Events happened so quickly that of none of McCleary’s equipment had been removed before emergency surgery. It was the first time the doctors had ever operated on someone still in skates. Had events not moved as quickly as they did, according to the surgeons, McCleary would have died. “It was a matter of seconds,” said Dr. Mulder.

Two days later, unable to speak, he wrote a note to his teammates (who were about to play the Hurricanes): “Doing well. Here’s $500 on the board for the win. I’ll be listening. Battle Hard. Go Habs. Trent no. 6”

After three surgeries and months of therapy, McCleary was able to regain his voice and resume a normal life. However, the tracheotomy site formed enough scar tissue to reduce his breathing capacity, and he was forced to retire.

 

The medicine…

Every patient assessment algorithm begins with the ABCs – airway, breathing, and circulation. If one of these elements is compromised, you can’t proceed until you’ve fixed it. McCleary’s injury brought the assessment algorithm to a screeching halt at A. When Therien’s shot hit him in the throat, it fractured his larynx, and almost completely occluded his airway. Without A, there’s no B. Without B, C quickly stops.

The Larynx

Bonus pro tip: Don’t pronounce this lair-nix. That’s wrong, and you’ll sound stupid. It’s lair-inks.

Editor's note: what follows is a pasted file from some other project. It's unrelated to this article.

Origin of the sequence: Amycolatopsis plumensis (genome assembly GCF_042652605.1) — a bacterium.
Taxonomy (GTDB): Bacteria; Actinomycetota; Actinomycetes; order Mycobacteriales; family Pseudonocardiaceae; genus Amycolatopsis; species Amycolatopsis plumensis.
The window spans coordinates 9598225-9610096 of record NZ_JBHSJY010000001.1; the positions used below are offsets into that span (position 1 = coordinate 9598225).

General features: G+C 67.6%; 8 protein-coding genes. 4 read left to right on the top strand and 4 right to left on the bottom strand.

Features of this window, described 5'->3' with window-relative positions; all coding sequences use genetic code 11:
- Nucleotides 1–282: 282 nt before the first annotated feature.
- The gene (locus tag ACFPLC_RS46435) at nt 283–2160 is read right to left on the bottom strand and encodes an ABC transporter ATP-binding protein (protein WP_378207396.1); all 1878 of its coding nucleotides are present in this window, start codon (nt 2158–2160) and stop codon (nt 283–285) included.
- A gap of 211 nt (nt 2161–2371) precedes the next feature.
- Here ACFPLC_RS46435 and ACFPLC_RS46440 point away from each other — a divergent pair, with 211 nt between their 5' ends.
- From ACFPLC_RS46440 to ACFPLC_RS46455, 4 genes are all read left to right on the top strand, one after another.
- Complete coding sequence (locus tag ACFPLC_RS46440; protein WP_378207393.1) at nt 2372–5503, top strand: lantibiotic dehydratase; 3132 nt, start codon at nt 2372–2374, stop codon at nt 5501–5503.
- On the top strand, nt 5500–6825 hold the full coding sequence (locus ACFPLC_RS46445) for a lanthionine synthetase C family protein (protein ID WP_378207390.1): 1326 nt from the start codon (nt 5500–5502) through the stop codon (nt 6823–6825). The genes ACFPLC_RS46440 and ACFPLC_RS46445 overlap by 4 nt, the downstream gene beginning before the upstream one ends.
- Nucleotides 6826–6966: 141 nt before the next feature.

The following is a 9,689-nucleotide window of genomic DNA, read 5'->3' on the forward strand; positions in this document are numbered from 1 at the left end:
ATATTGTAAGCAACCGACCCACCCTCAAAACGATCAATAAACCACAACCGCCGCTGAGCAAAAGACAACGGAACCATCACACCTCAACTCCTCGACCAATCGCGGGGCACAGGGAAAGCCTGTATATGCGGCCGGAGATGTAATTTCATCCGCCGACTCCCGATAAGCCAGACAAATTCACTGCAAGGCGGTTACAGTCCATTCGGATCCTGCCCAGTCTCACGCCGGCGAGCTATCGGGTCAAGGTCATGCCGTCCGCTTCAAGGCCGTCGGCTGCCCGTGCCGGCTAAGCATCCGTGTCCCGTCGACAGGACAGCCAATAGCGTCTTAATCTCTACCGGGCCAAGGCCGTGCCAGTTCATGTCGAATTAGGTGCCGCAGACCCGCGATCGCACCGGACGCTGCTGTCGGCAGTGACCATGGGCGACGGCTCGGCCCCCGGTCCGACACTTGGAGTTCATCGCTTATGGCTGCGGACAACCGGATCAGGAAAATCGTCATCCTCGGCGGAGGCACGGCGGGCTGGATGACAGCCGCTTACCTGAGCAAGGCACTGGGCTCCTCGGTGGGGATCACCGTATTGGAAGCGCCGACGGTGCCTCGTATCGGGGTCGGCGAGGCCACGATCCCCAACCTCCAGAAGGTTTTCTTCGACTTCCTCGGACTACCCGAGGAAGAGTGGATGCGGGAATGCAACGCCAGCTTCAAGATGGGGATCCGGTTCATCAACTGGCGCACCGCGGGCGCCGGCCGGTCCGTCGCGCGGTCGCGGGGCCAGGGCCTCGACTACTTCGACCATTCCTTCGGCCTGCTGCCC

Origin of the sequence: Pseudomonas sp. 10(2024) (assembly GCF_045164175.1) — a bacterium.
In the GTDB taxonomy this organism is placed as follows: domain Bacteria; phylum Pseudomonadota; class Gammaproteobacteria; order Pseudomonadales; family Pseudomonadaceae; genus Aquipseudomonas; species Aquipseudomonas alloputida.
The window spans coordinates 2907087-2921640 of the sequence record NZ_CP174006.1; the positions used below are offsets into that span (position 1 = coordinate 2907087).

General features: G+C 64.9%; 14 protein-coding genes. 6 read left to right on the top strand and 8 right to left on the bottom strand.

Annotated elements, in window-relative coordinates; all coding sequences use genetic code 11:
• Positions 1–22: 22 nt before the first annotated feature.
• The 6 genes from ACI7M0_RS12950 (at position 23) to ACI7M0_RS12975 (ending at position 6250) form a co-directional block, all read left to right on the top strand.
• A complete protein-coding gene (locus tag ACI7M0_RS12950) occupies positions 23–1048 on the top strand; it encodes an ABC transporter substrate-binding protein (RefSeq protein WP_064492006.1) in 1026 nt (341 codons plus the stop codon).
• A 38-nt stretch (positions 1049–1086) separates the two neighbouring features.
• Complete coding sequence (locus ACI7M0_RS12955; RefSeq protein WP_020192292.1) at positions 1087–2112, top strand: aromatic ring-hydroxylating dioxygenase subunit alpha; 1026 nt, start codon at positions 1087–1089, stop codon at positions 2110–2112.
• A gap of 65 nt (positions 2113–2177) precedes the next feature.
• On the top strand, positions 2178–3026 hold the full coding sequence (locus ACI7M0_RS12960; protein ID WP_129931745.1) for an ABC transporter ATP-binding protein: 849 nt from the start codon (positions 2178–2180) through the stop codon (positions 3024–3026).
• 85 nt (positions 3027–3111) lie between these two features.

The larynx is a complicated combination of cartilage, muscles, and ligaments that sits just below the base of the tongue. It forms the topmost segment of the trachea (windpipe), and protects the vocal cords. It’s also an invaluable player on the airway team with a limited no-trade clause. With very, very few exceptions, you can’t live without it.

 

So THAT's where my larynx is!

 

What you know as your Adam’s apple is actually the front of your thyroid cartilage. Just below that you’ll feel a little gap, which is the cricothyroid membrane. That’s of huge significance in an injury like McCleary’s, as it’s an easily identified way of getting into the airway in a hurry.

 

The Larynx: It doesn't want to go to Edmonton either.

 

When Trent McCleary took a puck in the throat and fractured his larynx (i.e. the cartilage), two things immediately happened: He started bleeding, and he started swelling. The only method of getting air to his lungs was rapidly filling up with things air doesn’t like to go through. McCleary had the presence of mind to get up and move towards the bench, and with assistance made it off the ice before he collapsed. We have to assume that he was moving some air, as the brain won’t last longer than 4-6 minutes without it, and McCleary suffered no brain injury as a result of this incident.

A is for airway